Wrote psy-ops warfare manual a few years back. Recently retired.

    • Mark, Col. Hawkins joined the Cuba operation in Sept 1960, to train the guerrilla force – which was what the op was supposed to
      be before Bissell turned it into something entirely different. Hawkins had extensive combat experience in WWII and in Korea and
      was highly regarded for his bravery and leadership…graduate of the Naval War College, held numerous combat medals and was senior
      US adviser to the Cuban Brigade. He was military working on a CIA project.

      On your Cortez hotel meeting, I know of no way to verify that but I can tell you that a trip to Texas was very important politically –
      Kennedy was not at all popular in the south (I know, I was in high school and lived down here at the time and he was widely
      disliked), he needed to reach out to the South – Johnson had been on the ticket for that earlier but it was questionable as to
      whether Johnson could or would help him that much. And I have to say that as popular as JFK appears now, a whole bunch of folks
      didn’t like him at all back then…..the 64 election was going to be no walk over as things stood in fall 63.

      — Larry

      • Mark Groubert says:

        Larry: I think the answer to the Castro obsession is partly that he is still in power and the propaganda war against him continues because of that reason. So they continue to throw anything they can think of against him – including the old stand by – that he was involved in the JFK assassination IMHO.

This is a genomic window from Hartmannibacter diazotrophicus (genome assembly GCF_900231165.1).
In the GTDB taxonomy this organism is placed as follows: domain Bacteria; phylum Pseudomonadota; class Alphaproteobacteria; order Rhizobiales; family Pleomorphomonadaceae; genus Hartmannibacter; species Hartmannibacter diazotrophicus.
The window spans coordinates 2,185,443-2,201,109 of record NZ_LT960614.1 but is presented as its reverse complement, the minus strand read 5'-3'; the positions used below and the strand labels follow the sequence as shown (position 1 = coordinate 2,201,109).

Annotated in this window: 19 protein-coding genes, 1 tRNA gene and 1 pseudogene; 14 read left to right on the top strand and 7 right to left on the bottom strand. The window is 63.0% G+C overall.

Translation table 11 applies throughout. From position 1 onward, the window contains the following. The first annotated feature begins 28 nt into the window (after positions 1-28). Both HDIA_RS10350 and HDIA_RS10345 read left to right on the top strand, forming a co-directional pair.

3. Mark Groubert says:

    Larry: On a side note, your book should be a movie! Has anyone optioned if from you – if not – they should. Great, great book.

    • Mark, thanks for the comment on the book – I think combining Nexus and SWHT would make a powerful movie that
      could be told from several “cut to” views simultaneously. It would probably be to politically incorrect though; of course
      Stone’s movie was fantastic but it was also relatively safe from the standpoint that Bannister, Ferrie and Shaw were
      strong characters but all within a very local context.

      In any event, no approaches have ever been made on it and I’m not waiting in anticipation…grin.

      On the Castro thing, one of the reasons we still see it being floated speaks to the sophistication of the plot, you don’t
      just use some patsy with no connection to anybody but rather somebody that already has an existing connection that among
      other things raises lots of questions that the powers that be will have to deal with (and of course you make sure there
      is a deep poison pill planted that ensures they won’t). The sophistication of the Dallas plot sill has an impact all these
      decades later….they gave some people just what they wanted to see and then gave the folks at the very top some strong
      reasons not to go along with the obvious.